These benefits span beyond the development process into product launch and commercialization. For instance, with a single source of truth, regional brand teams can leverage assets from corporate in new product packaging, certain the information is up-to-date without wasting time tracking down or re-entering the same details. Document reuse is extended for medical, marketing and sales teams for websites, self-directed digital details, email, mobile, and even face-to-face interactions between field sales reps and healthcare professionals. Connected content can be shared between business applications, while each functional team can manage the documents according to their specific needs.

Traditionally, life sciences companies have had to choose between an inflexible centralized repository that supported content sharing and corporate control, but added enormous complexity in governance and operations—versus decentralized solutions that meet local or departmental requirements, but limit content reuse and tracking. Either efficiency or progress was compromised since there was no ability to address process, efficiency and compliance across the board. Today’s cloud-based content management solutions change that landscape, providing a single source of the truth, while streamlining governance and reducing overall complexity.


  • Tufts Center for the Study of Drug Development, “Drug Sponsors Challenged to Contain Health Care Costs while Boosting Productivity,” January 8, 2015. For more:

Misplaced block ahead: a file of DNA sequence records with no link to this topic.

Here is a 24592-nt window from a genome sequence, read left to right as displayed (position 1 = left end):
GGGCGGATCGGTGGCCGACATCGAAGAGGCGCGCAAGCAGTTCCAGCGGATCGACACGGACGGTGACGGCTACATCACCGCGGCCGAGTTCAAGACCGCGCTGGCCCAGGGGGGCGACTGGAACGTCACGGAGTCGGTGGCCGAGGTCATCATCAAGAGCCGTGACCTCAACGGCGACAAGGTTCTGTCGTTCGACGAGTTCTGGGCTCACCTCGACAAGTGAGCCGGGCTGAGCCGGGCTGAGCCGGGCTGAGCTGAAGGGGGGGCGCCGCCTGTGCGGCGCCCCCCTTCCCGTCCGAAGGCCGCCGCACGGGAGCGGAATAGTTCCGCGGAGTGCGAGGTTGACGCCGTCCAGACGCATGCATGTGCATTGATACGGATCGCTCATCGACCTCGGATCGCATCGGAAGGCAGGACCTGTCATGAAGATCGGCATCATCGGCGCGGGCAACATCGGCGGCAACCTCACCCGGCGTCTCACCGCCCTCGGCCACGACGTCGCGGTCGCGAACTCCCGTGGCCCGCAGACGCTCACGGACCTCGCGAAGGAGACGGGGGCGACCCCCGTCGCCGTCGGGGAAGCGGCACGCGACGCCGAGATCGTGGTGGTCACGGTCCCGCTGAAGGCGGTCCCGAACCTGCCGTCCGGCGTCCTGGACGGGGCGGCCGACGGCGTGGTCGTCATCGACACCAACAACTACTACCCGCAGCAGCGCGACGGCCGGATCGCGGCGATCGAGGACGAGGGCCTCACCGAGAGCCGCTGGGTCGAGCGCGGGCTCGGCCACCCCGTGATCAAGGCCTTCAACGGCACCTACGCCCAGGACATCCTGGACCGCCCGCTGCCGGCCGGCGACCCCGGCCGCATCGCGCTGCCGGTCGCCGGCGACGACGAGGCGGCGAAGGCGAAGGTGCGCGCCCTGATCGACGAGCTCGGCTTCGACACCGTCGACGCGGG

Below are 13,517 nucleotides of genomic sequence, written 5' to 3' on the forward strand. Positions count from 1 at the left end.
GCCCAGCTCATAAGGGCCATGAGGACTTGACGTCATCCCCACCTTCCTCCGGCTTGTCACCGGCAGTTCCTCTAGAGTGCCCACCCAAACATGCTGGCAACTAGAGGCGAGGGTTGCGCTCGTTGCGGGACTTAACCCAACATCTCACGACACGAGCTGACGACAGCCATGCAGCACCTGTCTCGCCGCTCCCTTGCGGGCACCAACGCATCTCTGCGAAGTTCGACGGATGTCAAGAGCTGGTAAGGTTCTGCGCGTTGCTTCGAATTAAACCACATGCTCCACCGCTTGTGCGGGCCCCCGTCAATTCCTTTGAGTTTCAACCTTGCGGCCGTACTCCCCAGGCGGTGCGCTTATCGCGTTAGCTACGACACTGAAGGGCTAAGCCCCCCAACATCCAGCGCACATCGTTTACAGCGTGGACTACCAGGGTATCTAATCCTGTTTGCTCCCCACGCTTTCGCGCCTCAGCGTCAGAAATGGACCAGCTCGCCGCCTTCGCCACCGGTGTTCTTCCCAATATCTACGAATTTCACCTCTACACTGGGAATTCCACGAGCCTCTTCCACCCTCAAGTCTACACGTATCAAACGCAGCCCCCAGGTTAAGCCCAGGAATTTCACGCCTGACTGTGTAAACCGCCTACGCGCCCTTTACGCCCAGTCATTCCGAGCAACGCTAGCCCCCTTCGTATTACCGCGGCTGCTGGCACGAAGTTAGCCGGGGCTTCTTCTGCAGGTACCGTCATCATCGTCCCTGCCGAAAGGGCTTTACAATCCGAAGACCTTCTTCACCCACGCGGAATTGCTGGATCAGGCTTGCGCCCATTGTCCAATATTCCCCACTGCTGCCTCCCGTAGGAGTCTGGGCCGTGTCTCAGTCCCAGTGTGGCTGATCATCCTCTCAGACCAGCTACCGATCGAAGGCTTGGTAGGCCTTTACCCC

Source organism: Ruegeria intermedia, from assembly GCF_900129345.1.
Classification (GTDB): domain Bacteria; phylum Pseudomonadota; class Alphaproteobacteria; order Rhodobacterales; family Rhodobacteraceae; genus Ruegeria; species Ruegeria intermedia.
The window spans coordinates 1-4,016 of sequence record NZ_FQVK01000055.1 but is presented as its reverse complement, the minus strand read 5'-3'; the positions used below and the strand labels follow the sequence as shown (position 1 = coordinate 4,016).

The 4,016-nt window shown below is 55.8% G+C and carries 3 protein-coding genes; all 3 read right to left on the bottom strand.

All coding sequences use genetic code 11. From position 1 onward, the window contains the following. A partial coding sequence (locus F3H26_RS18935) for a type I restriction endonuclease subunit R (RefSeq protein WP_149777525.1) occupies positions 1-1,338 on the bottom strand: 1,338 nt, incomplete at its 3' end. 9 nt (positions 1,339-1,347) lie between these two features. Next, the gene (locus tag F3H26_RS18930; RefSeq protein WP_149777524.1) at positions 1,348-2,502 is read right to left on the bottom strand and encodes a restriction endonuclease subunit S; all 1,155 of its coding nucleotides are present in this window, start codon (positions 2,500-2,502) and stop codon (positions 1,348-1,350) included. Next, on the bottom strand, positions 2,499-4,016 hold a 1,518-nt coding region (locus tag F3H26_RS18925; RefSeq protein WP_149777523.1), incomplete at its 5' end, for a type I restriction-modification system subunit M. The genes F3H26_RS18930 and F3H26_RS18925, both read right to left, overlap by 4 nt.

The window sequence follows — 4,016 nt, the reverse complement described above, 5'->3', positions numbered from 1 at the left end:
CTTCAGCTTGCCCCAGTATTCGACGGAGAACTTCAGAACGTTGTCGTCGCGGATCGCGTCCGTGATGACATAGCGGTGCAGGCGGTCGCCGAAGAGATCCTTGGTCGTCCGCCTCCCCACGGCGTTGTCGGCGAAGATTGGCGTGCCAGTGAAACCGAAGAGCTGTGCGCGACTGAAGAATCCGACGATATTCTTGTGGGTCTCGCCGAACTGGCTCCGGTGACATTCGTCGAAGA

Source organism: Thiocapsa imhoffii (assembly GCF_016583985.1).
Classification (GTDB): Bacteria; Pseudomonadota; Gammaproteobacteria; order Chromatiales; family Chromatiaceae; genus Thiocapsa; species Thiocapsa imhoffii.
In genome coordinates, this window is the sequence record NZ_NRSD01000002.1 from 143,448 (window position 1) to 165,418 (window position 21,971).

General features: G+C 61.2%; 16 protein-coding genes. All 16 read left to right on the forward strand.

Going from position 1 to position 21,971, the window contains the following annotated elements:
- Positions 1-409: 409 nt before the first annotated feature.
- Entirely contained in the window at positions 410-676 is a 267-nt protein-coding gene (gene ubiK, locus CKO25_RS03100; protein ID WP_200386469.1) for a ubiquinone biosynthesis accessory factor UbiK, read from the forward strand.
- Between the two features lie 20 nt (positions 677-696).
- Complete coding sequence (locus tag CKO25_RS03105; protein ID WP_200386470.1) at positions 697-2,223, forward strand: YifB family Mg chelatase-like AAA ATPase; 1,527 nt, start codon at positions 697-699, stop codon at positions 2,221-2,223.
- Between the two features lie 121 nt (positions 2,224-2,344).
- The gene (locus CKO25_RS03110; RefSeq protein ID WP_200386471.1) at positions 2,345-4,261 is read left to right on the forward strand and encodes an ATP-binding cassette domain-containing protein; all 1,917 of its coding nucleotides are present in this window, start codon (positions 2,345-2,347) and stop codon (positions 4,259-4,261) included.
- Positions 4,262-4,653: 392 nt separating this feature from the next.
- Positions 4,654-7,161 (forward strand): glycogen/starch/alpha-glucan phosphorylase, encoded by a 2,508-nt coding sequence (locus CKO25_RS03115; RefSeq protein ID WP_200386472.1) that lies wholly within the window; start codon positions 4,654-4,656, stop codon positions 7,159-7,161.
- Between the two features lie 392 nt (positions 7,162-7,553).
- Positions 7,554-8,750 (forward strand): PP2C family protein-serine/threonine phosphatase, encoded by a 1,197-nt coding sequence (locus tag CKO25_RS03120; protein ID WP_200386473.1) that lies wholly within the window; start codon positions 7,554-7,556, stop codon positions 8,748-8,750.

• Forbes Magazine, “The Cost of Creating A New Drug Now at $5 Billion, Pushing Big Pharma To Change,” by Matthew Herper, August 11, 2013. For more:
  • Gens & Associates, “2015 Next Generation RIM & Intelligence: Strategy, Investments, Status,” by Steve Gens and Greg Brolund, January 2015. For more:
  • Clinical Leader, “Technology Trends Will Impact Clinical Trials In 2015,” By Ed Miseta, November 21, 2014. For More: http://www.Clinicalleader.Com/Doc/Technology-Trends-Will-Impact-Clinical-Trials-In-0001?Sectioncode=Articles&Templatecode=Single&User=3058369&Source=Nl:41975&Utm_Source=Et_6212879&Utm_Medium=Email&Utm_Campaign=Clncl_2014-12-17&Utm_Term=Cc3f2b3d-2115-496a-A070-7f7c816e8238&Utm_Content=Technology%2btrends%2bwill%2bimpact%2bclinical%2btrials%2bin%2b2015


Jennifer Goldsmith is the VP of Vault Strategy at Veeva. She has honed her skills for regulated content management over the last 20 years by working with clients such as Johnson and Johnson, Pfizer, Shire, BMS, Roche; and with industry leaders such as IBM and CSC. Prior to joining Veeva, Jennifer was a leader in IBM’s Life Sciences Global Business Services Practice, where she was responsible for managing a global consulting team focused on life sciences technology innovation and implementation. Jennifer graduated with honors from Cornell University, with a B.A. in psychology.

Related Videos
© 2024 MJH Life Sciences

All rights reserved.